In any election, the losers aren't necessarily on the ballot. San Jose Police Sgt. Jim Unland, the savvy president of the San Jose Police Officers' Association, found himself on the defensive last week after election returns did not favor the cops. Unland is being challenged for the POA presidency by Jon Baker, a patrol officer and ally of Bobby Lopez, the ex-POA chief. The votes are due Nov. 20.
In an email attack, Baker listed POA setbacks -- the loss on binding arbitration in 2010, the Measure B pension reform, a 10 percent wage cut. He was particularly pointed about Tuesday's results, saying the cops had poured an estimated $200,000 into a losing effort to unseat Councilwoman Rose Herrera. He argued that the POA spent money trying to beat Magadalena Carrasco for the Eastside Union High School District board while doing nothing to help the POA-endorsed Robert Braunstein in a close race in council District 10.
An ex-POA board member who works part time in the bomb unit, Baker proposed firing political consultants Tom Saggau and Dustin DeRollo, building a coalition on the council willing to challenge Mayor Chuck Reed, and halting dues increases for political battles.
Unland declined to comment on his competition, but when IA asked the POA president whether he was experiencing any backlash from Tuesday's results, he said: "I think anyone who is predisposed to vote against me will vote against me." The veteran sergeant has been president for one year. He says he'll retire in January 2015.
Milpitas challenger loses race but gets his sign
Milpitas resident Rob Means may have lost his battle for mayor against incumbent Jose Esteves last week, but in some sense he won the wider war. At a meeting on election night, a good time for burying unwelcome news, the Milpitas City Council approved a pact with Means that will allow him to continue to display a 26-by-16 inch sign that says, "We are the 99 percent."
You may remember the sign kicked off a constitutional battle a year ago when Milpitas officials tried to make Means take it down. After Means made no headway at City Hall, he contacted the American Civil Liberties Union, which filed a lawsuit against Milpitas.
The agreement provides that the city will suspend the enforcement of its sign ordinance until it completes a comprehensive review. Put another way, City Hall is holding up a white flag -- and agreeing to pay $20,000 for the ACLU legal bills.
We asked whether the city would preserve the right to such signs after the review, and ACLU attorney Alan Schlosser said this: "I'm quite convinced they will. I got the impression that they understood that's what the Constitution requires."
We can now open our mailboxes without fear
For a slew of candidates, it's been an exhausting three-month campaign, crafting ballot statements, soliciting contributions, pounding the precinct pavement, countering hit pieces and collaring voters.
So it's no surprise that the candidates, especially the victorious ones, are happy Nov. 6 has come and gone. "I'm exhausted," said Craig Mann, the erstwhile Santa Clara County School Board member who just ousted 20-year trustee Richard Tanaka from the San Jose-Evergreen Community College District.
The best part?
"I'm just happy the election is over so I don't see any more stuff from the District 8 race in my mailbox," said Mann, referring to the storm of mailers from the Rose Herrera and Jimmy Nguyen campaigns. "I feel emancipated not having to see all that stuff."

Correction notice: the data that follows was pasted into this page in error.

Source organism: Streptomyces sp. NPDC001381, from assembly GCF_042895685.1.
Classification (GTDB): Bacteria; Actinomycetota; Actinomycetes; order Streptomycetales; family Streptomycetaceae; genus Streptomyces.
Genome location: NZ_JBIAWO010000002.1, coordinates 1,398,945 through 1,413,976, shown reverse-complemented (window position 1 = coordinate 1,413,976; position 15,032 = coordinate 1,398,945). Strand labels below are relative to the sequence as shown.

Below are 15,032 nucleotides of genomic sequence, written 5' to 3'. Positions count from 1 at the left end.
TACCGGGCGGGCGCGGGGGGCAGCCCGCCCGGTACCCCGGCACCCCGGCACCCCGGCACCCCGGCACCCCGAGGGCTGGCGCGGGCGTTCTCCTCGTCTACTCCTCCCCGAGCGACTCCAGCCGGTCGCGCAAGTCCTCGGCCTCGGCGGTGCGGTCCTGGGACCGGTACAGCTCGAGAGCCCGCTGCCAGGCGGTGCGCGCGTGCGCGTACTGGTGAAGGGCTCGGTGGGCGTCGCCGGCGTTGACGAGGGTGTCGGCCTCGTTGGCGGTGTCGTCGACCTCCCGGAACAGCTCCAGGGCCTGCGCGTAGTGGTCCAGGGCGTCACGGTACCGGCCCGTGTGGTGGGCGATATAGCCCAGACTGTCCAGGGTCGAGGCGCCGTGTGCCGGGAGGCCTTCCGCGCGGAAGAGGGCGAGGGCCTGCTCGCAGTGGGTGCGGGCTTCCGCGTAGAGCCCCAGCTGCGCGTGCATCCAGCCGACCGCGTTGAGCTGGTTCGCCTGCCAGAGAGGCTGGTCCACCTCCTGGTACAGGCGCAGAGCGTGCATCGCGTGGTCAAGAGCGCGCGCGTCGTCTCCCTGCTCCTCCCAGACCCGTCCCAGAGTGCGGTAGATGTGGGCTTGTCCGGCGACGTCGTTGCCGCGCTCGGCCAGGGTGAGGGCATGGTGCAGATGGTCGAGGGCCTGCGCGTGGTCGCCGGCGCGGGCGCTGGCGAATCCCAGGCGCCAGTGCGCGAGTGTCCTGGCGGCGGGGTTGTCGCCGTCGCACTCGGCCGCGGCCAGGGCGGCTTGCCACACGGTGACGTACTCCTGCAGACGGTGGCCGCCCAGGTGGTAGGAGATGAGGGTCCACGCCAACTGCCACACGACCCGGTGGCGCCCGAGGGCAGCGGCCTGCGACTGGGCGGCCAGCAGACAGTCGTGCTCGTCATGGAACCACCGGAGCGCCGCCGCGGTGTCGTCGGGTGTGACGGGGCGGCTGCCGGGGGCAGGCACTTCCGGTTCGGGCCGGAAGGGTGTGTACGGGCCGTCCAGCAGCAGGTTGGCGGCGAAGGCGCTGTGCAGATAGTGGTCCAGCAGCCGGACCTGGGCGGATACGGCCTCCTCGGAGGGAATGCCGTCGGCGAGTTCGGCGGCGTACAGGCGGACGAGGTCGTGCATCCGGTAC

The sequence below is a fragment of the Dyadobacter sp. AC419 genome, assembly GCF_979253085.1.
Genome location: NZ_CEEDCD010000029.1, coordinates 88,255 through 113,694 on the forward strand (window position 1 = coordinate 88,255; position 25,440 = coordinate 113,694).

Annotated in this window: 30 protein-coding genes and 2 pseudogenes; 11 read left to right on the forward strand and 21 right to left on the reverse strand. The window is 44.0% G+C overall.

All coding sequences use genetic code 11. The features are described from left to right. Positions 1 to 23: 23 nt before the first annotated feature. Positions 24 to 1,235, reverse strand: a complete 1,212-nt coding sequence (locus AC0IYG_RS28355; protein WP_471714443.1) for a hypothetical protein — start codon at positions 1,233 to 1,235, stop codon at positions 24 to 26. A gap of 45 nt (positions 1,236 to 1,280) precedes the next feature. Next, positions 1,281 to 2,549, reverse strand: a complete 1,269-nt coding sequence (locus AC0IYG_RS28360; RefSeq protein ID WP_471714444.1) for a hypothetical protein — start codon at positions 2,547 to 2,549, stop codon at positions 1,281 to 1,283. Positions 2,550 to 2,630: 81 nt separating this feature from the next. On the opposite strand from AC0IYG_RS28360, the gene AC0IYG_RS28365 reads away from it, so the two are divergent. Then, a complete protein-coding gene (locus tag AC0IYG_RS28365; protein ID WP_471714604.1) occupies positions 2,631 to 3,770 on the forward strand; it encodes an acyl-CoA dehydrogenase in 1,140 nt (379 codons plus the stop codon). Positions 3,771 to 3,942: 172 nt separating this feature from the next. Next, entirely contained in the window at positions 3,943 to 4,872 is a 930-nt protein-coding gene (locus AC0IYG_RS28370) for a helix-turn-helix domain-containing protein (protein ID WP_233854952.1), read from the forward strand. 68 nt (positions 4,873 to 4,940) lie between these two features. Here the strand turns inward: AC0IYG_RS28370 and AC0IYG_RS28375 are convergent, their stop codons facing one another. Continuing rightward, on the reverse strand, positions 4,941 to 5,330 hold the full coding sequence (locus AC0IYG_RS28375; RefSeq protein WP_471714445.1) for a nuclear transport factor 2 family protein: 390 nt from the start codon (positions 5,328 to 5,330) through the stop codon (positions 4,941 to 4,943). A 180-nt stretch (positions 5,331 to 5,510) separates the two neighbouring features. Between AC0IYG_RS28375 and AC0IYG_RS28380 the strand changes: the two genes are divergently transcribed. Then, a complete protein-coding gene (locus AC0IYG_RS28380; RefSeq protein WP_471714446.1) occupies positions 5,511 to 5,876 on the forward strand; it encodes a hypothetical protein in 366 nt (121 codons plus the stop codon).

Herrera's victory leaves union leader seething
Not only was the race for San Jose City Council District 8 one of the ugliest in city history. Officially it was a battle between incumbent Rose Herrera and political newcomer Jimmy Nguyen. Unofficially, among her biggest behind-the-scenes foes was South Bay AFL-CIO Labor Council leader Cindy Chavez.
Unions had supported Herrera in her 2008 general election run for council. But over the years, Herrera disappointed them by voting with Mayor Chuck Reed, Chavez's 2006 mayoral rival, to impose pay cuts and pension reforms on unionized city workers, which Herrera argued was an unfortunate necessity amid budget deficits to prevent greater layoffs.
But neither the union ground game in District 8 nor its hefty pocketbook -- hundreds of thousands of city and county union employee dollars in campaign contributions and independent expenditures -- succeeded in knocking Herrera out of office.
The day after, Chavez seethed over the result.
"I think Rose Herrera is unfit to serve," Chavez said, even calling Herrera "corrupt." But she added: "We have to respect the will of the voters."
For her part, Herrera said of her refusal to budge against pension reform: "You pay a price for standing up for what's right. We have to move forward and fix this problem for the city or we will be facing bankruptcy."
She said that at one point she considered dropping the city campaign contribution limit -- which was about $128,000 in the general election cycle -- knowing how much would be spent on her defeat.
"But I thought that it's better to live within those rules, even though it was like fighting with one arm behind your back," Herrera said.
Besides, she said, "If I were a union member, I would be pretty upset with the way my money was spent and wasted. I would be wondering, 'What are you doing with my dues?'""
Herrera also isn't the first to wonder whether former District 8 city councilman turned Santa Clara County Supervisor Dave Cortese, who may be contemplating a run for San Jose mayor in 2014, wasted some political capital by backing the likes of Patricia Martinez-Roach against her in the primary and Nguyen in the runoff.
"I think he'll find out the next time he runs how much it cost him with voters," Herrera said.
Internal Affairs is an offbeat look at state and local politics. This week's items were written by Scott Herhold, Sharon Noguchi, Tracy Seipel and Paul Rogers. Send tips to firstname.lastname@example.org, or call 408-975-9346.